In August 2015, we reported that Abengoa recorded revenues of €3,390 million for the first half of 2015, an increase of 3 % versus the same period of the previous year. EBITDA rose by 9 % to €650 million while net income reached €72 million, a 5 % increase compared to the same period of 2014. Net income for the six months stood at €72 million, a 5% growth compared to 2014.
In the industrial production segment, which includes the bioenergy business, conditions in the second quarter have improved significantly in Europe but remain challenging in the US, impacting margins and EBITDA. As a result, revenues decreased by 2 % to €972 million with EBITDA of €16 million, an 80 % decrease compared to the €84 million in the first six months of 2014.
Abengoa’s geographic diversification continues to be one of the key factors behind its growth and strategy. South America and North America, representing 36 % and 28 %, respectively, of the first six months revenues, continue to represent the key regions for Abengoa. The remaining geographies remain stable with Spain representing 14%, Rest of Europe 10 %, Africa 9 % and Middle East & Asia 3 %.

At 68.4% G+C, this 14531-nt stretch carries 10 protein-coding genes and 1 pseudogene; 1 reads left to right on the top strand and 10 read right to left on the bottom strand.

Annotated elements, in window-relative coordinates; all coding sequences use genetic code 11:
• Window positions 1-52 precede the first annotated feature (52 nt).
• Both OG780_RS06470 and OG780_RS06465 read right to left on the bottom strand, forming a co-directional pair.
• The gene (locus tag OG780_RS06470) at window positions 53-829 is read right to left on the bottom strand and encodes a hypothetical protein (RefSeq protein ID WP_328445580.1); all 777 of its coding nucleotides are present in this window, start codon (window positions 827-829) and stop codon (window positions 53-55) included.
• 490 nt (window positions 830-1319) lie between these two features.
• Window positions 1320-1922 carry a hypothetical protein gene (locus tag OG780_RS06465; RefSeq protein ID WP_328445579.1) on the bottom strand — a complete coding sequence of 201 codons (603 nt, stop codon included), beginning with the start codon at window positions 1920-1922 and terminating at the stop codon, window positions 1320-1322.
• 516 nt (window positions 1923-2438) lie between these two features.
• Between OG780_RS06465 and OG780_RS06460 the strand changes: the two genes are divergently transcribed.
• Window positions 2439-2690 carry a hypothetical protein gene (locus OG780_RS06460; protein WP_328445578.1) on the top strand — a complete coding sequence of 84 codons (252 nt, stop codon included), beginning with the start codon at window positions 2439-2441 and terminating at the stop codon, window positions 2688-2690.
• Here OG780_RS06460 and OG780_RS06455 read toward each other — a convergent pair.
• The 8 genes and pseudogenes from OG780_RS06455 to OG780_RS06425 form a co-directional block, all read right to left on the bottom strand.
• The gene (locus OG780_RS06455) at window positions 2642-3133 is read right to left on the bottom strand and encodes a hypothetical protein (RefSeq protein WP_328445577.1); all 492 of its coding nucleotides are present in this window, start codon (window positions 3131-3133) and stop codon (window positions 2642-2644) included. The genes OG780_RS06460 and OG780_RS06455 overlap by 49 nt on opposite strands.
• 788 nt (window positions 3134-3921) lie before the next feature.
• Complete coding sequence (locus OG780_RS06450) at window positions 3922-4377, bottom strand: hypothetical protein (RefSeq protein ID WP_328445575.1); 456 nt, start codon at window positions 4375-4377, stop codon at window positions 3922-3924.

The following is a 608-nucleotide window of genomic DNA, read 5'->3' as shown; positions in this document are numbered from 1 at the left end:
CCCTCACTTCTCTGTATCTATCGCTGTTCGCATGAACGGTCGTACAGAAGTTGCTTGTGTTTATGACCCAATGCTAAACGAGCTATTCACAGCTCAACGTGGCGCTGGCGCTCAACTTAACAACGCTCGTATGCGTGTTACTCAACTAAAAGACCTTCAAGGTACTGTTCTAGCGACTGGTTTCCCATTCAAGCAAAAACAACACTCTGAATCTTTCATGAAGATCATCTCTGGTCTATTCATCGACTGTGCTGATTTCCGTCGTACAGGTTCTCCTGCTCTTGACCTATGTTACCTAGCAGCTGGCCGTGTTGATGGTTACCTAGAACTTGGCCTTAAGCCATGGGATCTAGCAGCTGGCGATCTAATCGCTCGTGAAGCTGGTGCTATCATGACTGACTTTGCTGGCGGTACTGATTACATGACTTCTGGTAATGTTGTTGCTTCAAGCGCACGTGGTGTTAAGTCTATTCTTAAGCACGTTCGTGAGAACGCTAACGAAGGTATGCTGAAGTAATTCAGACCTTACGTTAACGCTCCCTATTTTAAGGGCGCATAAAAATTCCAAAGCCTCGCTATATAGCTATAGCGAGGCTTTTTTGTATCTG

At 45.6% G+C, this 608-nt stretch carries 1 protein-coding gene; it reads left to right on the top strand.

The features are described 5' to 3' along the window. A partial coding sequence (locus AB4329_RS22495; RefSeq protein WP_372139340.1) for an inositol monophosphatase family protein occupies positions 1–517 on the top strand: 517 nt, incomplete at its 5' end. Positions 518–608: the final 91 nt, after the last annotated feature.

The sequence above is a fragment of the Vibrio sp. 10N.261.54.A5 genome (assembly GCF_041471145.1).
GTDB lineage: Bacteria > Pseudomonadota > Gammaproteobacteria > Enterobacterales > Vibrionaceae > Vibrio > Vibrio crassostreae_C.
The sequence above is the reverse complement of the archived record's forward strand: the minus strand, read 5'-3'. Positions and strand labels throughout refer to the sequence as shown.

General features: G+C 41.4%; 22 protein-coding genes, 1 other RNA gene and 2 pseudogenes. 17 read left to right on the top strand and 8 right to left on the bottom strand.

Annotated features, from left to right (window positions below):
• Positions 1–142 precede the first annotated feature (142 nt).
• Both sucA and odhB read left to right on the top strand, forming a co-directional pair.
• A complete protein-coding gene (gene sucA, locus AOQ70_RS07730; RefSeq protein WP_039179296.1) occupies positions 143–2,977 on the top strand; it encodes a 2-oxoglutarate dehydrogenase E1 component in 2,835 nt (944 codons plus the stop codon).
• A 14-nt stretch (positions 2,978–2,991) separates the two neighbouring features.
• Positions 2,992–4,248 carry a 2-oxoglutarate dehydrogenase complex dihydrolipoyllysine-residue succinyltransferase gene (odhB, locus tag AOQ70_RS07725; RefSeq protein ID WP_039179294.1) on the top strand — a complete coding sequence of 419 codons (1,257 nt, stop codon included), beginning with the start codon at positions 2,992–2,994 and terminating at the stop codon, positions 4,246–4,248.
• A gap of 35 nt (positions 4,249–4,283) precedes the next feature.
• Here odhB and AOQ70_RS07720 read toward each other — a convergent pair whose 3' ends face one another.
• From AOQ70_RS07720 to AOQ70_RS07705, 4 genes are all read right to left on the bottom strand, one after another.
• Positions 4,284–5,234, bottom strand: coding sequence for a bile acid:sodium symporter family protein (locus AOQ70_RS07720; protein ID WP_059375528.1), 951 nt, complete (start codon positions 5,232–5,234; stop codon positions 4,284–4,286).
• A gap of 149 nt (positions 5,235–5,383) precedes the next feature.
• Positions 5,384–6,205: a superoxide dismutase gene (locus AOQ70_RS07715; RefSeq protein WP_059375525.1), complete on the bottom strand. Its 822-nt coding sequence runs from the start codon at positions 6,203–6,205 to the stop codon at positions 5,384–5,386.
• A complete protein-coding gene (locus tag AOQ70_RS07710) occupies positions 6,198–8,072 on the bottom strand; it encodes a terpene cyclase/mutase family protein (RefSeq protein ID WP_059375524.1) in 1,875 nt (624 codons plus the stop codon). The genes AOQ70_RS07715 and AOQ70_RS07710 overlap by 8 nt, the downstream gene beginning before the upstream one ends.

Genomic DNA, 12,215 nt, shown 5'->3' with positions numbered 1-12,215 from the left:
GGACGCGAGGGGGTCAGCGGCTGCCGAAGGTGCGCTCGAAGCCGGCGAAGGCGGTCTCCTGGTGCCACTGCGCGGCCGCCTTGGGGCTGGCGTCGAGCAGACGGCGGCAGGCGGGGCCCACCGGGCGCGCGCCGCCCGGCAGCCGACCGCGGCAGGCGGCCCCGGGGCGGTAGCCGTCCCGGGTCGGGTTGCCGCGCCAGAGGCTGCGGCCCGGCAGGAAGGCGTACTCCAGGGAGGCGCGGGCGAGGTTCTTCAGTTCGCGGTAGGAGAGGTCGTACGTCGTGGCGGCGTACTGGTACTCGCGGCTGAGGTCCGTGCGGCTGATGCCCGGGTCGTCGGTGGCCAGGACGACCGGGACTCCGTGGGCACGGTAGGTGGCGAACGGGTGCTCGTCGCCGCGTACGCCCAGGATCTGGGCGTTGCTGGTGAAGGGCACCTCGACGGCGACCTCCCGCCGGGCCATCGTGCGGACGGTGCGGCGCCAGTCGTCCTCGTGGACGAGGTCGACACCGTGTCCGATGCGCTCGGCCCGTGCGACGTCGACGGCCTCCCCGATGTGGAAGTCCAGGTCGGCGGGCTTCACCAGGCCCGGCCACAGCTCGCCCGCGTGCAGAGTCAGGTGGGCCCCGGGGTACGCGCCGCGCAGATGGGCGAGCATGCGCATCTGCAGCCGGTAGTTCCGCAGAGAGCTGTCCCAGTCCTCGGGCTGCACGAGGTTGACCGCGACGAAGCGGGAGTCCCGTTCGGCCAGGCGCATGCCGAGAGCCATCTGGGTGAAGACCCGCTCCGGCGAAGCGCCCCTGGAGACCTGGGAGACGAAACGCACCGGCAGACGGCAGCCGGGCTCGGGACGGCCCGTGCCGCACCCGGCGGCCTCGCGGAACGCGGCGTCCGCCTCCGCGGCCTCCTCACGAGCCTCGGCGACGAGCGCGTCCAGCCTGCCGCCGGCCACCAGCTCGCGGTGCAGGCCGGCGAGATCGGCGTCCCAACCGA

In new capacity, we reported in April 2014 that the new Green Fuel biodiesel plant in Los Santos de Maimona in Extremadura had come online despite an unstable policy landscape in Europe. The facility will produce biodiesel from soy, sunflower and canola oil. About 30 new jobs will be created and the plant itself is expected to generate between 500 and 700 indirect jobs in the region.
In M&A activity, we reported in February 2014 that Indonesia’s Musim Mas, through its Spanish arm Masol Iberia Biofuels, had purchased the Infinita Renovables biodiesel facility in Ferrol. The government recently approved a supply quota for the facility of up to 300,000 metric tons for this year and next year.
Process Technology Research & Development
Key takeaway: Spain’s researchers are especially active in developing biodiesel feedstocks and process technologies.